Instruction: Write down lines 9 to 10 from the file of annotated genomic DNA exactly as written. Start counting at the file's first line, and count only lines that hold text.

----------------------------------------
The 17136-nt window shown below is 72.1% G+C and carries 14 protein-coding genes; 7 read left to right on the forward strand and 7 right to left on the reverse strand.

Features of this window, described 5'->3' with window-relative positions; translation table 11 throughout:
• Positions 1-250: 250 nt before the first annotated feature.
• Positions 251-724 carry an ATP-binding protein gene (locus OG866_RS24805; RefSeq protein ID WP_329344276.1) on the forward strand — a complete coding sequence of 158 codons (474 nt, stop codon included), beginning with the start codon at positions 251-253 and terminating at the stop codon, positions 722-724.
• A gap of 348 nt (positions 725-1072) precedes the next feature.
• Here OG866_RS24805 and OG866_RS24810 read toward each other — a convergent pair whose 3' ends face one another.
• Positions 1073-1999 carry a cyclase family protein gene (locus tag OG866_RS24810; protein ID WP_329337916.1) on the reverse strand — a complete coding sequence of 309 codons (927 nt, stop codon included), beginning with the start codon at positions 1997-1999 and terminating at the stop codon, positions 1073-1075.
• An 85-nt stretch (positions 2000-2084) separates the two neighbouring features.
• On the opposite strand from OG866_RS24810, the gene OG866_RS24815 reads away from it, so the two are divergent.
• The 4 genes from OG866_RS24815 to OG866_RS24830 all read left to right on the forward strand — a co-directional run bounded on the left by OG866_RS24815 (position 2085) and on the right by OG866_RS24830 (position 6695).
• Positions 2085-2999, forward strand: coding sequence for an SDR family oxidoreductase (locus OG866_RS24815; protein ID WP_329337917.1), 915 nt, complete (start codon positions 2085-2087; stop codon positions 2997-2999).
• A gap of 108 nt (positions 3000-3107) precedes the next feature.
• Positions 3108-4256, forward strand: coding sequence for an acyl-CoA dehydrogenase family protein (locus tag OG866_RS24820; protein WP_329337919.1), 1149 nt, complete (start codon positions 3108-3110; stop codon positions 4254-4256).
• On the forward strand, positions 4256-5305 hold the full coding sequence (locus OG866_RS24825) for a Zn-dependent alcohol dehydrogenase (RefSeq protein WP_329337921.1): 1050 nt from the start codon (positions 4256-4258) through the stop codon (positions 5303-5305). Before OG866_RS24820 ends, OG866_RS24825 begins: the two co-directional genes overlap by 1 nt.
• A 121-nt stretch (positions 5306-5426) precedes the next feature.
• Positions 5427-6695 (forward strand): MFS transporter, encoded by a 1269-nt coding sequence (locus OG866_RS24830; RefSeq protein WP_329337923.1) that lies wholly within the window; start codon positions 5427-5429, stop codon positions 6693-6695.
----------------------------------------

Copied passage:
• On the opposite strand from OG866_RS24810, the gene OG866_RS24815 reads away from it, so the two are divergent.
• The 4 genes from OG866_RS24815 to OG866_RS24830 all read left to right on the forward strand — a co-directional run bounded on the left by OG866_RS24815 (position 2085) and on the right by OG866_RS24830 (position 6695).